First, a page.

Sunday, August 1st, 2021

Leadership Styles

B. Based on situational approach

1. Fiedler’s Contingency Model

This model was develop by Fiedler and his associates. According to this model effective group performance depends on the proper match between the leader’s style and the degree to which the situation givens control to the leader.

Fiedler’s model consists of three elements: leadership styles, situational variables and their interrelationship.

i. Leadership Styles

Fiedler has identified leadership styles on two dimensions :Task directed and Human relations orientation. The leader derives satisfaction out of the task performance. Human relations style is concerned with achieving good interpersonal relations and achieving a position of personal prominence. Fiedler used two types of scores to  measure the style adopted by a leader : scores on least preferred co-worker (LPC) and scores on assumed similarity (AS) between opposites. Rating on least preferred co-worker was based on an individual’s liking or disliking of working with other individuals in the group and measured on sixteen items such as pleasant-unpleasant, friendly-unfriendly, accepting-rejecting and so on. Rating on assumed similarity was based on the degree to which leaders perceived group members to be like themselves. The scores on two ratings has very high positive correlation.

ii. Situational Variables

Though there may be many situational factors affecting leadership effectiveness. Fiedler has identified three critical dimensions of situation which affect a leader’s most effective style. These are leader’s position power, task structure and leader-member relations.

a) Leaders’s Position Power

This is determined by the degree to  which  a leader derives power from the position held by him in the organisation which enables him to influence the behavior of others. In the case of a manager, it is authority delegated to him. As Fiedler points out, a leader with a clear and considerable position power can more easily obtain followership than one without such power.

b) Task Structure

Task structure refers to the degree to which the task requirements are clearly defined in terms of task objectives, processes and relationship with other tasks. When the tasks are clear, the quality of performance can be more easily controlled, and group members can be held responsible for performance than tasks are unclear.

c) Leader-Member Relations

It refers the degree to which followers have confidence, trust and respect in the leader. Fiedler has considered this dimension as the most important for the leader as his position, power and task structure are subject to control by the organisation and these can be prescribed. However, the leader has to build his relations with the group members on his own, If the group members have positive thoughts about the leader, leadership would be more effective.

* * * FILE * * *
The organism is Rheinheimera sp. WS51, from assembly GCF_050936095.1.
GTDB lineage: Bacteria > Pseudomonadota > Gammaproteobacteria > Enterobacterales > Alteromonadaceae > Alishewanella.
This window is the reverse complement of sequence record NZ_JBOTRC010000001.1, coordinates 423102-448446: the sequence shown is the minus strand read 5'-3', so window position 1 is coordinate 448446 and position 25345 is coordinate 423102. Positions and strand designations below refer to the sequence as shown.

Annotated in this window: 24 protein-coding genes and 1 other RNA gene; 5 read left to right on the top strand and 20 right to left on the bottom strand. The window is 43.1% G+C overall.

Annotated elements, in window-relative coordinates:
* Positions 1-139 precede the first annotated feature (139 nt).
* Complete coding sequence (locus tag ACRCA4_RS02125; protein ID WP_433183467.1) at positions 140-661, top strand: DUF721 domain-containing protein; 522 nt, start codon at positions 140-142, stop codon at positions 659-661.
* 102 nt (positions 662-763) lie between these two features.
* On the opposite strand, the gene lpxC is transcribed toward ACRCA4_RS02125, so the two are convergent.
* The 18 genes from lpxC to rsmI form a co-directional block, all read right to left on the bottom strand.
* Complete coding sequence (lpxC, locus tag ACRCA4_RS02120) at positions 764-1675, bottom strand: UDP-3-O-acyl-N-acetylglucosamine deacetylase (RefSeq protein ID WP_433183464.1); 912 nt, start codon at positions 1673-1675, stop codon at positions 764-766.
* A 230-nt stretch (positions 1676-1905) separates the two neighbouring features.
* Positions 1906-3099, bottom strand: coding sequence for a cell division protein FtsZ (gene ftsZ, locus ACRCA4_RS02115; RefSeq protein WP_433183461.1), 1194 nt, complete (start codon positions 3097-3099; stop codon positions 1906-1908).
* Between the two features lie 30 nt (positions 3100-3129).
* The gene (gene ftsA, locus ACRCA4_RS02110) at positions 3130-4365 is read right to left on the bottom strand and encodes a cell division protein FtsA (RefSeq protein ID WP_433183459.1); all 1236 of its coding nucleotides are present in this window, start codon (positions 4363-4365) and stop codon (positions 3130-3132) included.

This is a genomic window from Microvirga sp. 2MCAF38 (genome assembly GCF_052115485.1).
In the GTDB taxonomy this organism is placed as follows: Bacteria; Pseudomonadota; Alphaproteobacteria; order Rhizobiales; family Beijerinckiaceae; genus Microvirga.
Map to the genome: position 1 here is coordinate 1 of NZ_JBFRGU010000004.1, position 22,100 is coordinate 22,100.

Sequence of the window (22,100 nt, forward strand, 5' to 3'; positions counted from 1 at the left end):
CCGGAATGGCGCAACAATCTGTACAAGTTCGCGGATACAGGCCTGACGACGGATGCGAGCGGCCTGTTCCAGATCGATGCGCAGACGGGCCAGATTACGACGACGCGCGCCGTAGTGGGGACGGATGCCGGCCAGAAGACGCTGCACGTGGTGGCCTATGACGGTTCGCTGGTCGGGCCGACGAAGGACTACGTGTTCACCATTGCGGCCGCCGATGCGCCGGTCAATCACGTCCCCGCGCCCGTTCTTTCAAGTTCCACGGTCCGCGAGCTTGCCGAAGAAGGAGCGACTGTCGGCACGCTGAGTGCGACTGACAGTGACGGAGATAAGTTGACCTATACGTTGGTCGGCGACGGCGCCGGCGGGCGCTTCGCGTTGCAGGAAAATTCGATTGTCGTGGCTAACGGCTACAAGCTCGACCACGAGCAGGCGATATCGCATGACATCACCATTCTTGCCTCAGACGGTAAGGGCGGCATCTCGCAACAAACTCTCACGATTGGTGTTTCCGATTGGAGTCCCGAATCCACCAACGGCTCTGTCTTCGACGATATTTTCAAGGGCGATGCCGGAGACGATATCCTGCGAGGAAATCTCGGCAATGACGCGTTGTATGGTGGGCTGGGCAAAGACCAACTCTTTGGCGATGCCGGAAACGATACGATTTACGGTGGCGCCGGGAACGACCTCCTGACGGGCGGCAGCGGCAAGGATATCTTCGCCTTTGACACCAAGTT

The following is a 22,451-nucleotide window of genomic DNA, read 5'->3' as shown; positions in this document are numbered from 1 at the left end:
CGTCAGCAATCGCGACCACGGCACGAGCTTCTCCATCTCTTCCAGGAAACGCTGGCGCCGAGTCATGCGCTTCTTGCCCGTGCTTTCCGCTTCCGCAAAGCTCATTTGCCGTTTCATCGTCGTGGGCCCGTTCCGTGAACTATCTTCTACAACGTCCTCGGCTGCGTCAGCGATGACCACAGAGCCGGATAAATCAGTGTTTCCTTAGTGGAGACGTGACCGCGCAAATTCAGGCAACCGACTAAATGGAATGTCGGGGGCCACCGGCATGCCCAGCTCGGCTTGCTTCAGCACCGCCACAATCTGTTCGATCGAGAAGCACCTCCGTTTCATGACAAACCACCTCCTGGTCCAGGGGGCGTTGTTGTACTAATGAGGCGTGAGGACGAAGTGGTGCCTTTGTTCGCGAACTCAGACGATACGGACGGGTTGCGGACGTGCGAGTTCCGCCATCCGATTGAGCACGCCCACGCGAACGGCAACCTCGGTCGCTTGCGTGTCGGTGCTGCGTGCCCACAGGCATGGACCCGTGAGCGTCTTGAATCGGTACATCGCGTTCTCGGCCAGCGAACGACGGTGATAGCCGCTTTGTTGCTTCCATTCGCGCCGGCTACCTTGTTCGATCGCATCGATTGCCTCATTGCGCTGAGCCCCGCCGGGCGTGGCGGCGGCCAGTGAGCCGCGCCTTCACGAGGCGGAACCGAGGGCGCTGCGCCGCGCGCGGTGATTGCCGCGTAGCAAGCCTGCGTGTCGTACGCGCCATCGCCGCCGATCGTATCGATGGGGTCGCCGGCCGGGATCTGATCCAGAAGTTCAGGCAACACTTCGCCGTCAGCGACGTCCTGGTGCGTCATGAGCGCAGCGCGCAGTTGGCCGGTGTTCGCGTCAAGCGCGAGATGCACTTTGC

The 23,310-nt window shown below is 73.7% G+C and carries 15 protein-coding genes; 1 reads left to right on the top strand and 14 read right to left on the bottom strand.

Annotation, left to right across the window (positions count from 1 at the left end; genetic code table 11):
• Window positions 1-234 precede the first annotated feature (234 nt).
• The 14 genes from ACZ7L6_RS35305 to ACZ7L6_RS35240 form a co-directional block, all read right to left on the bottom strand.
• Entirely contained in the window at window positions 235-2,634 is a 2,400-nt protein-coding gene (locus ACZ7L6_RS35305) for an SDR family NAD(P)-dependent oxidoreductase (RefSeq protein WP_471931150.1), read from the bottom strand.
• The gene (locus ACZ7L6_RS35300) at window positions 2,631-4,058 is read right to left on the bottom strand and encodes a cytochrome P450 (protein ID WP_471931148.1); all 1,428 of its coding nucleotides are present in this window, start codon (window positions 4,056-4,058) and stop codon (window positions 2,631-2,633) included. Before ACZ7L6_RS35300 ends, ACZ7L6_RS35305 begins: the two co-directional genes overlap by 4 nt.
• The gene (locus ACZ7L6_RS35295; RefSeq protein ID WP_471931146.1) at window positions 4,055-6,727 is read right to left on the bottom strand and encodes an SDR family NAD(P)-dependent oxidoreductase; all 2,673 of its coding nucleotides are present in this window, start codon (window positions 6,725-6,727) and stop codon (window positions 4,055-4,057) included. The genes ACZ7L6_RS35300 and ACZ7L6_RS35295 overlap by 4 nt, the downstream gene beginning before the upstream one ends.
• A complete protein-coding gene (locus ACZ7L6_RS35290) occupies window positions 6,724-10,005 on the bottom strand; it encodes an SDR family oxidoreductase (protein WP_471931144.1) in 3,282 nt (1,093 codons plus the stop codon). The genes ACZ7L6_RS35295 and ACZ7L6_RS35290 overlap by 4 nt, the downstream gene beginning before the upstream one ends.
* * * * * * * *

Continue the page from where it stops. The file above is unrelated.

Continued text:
All these situational variables taken together may define the situation to be favourable or unfavourable. Favourableness or unfavourableness of the situation has been presented in the figure below:

A very favourable situation is one (cell1) where leader-member relations are good, task is highly structured, and leader has enormous position power to influence his subordinates. At the other extreme, a very unfavourable situation is one (cell 8) where leader-member relations are poor, task is highly unstructured, and leader’s position power is weak. Between these two extremes, the degree of favourableness/unfavourableness varies.

Relationship between style and situation

Fiedler feels that the effectiveness of leadership style depends on the situation. Appropriateness of leadership styles in different situations has been presented in figure below:

Thus, task- directed and human relations oriented styles tend to be effective in different situations:

i. Task-directed leadership style tends to be better in group situations that are either very favourable or very unfavourable to the leader.

ii. Human relations-oriented leadership style tends to be in group situations that are intermediate in favourableness.

The leader who makes wrong decision in this highly unfavourable situation is better off than the leader who makes no decision at all. Similarly, human relations leader is more effective in intermediate range of favourableness of situation because he can get the work done by using his interpersonal skills more than insisting on the work itself.

This model was criticized on the ground that it is tough for the leaders tochange their style when the situational characteristics change. Further, Fiedler’s model seems to be reverting back to a single continuum of leadership style, suggesting that there are only two basic leadership styles, while most studies indicate that leadership styles can be plotted on two axis. Thus, it not necessary that a leader who is high on one dimension, is low on other dimension.

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